First Appearance: Spider-Island: I Love New York City #1

Recommended Story: He also appears in Amazing Spider-Man #7 (2014), but he’s killed by the villainous Inheritors, so read his first appearance instead.

Spider-Cat is a feline with spider powers. His nemesis is a pigeon with the Venom symbiote. Their battles usually wind up exhausting most of the feline’s nine lives. Spider-Cat was tragically devoured by the Inheritors in the prelude to the first Spider-Verse event. However, it’s possible he still has some of his nine lives left. Perhaps Spider-Cat will prowl the alleys of the Spider-Verse again.



First Appearance: Ultimate Spider-Man season 4, episode 17: Return to the Spider-Verse Part 2

Recommended Story: Ultimate Spider-Man season 4, episode 19: Return to the Spider-Verse Part 4

Spider-Beard is pretty simple, he’s a pirate version of Spider-Man. He’s obsessed with hoarding treasure, he wears a beard over his mask, and his best friend is an inanimate coconut named coco. Oh, and his pirate ship is a giant version of Groot shaped like a boat. Spider-Beard appeared in two episodes of the Ultimate Spider-Man animated series and hasn’t been seen since. It’s a shame, because he would add some flavor to the next Spider-Verse event.



First Appearance: Spidey Super Stories #25 (1977)

Recommended Story: No other appearances. Isn’t it a shame?

Web-Man is a clone of Spider-Man created by Doctor Doom. Web-Man is designed to be the direct opposite of Spider-Man, right down to his costume design. Unfortunately for Doom, this means that Web-Man was dumb, while Spider-Man was smart. He is also incredibly bad at web-swinging, crashing into buildings clumsily. Web-Man had a single appearance in Spidey Super Stories, a comic book series for young readers inspired by The Electric Company Spider-Man segments.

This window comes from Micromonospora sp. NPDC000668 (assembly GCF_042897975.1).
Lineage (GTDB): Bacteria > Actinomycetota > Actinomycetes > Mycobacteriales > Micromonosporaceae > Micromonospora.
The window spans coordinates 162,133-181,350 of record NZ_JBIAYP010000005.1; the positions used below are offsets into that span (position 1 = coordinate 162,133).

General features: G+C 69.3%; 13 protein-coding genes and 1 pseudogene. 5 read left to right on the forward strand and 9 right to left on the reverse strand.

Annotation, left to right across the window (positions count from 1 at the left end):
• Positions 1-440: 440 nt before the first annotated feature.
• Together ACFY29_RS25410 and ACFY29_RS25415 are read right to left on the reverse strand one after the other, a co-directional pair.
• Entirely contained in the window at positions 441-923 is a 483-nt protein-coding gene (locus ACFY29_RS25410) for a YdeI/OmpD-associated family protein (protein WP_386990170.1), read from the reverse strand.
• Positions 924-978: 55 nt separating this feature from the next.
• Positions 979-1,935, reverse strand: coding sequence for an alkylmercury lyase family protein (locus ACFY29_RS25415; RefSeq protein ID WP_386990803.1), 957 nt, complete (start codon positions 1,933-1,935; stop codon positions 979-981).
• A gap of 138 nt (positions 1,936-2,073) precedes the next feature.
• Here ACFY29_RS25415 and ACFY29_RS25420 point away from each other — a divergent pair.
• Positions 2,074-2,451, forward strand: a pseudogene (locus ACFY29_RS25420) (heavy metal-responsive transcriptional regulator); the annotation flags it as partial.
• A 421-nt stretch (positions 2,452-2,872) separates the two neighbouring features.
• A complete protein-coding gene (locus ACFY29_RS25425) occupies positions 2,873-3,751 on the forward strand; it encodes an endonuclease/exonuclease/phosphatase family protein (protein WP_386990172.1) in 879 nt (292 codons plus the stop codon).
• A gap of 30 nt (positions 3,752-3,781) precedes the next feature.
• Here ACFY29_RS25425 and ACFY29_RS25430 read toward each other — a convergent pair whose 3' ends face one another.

This is just a small sample of some of the bizarre Spider-Men you’ll find throughout the Spider-Verse. Keep your eyes peeled to Popverse for more articles and guides as we continue to explore the Spider-Verse, and its many strange inhabitants.

Want to meet another Spider-Man? How about a bizarro one? Meet Rek-Rap, the new bizarro Spider-Man

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About the Author
Joshua Lapin-Bertone avatar

Joshua Lapin-Bertone

Contributing writer

Joshua is a pop culture writer specializing in comic book media. His work has appeared on the official DC Comics website, the DC Universe subscription service, HBO Max promotional videos, the Batman Universe fansite, and more. In between traveling around the country to cover various comic conventions, Joshua resides in Florida where he binges superhero television and reads obscure comics from yesteryear.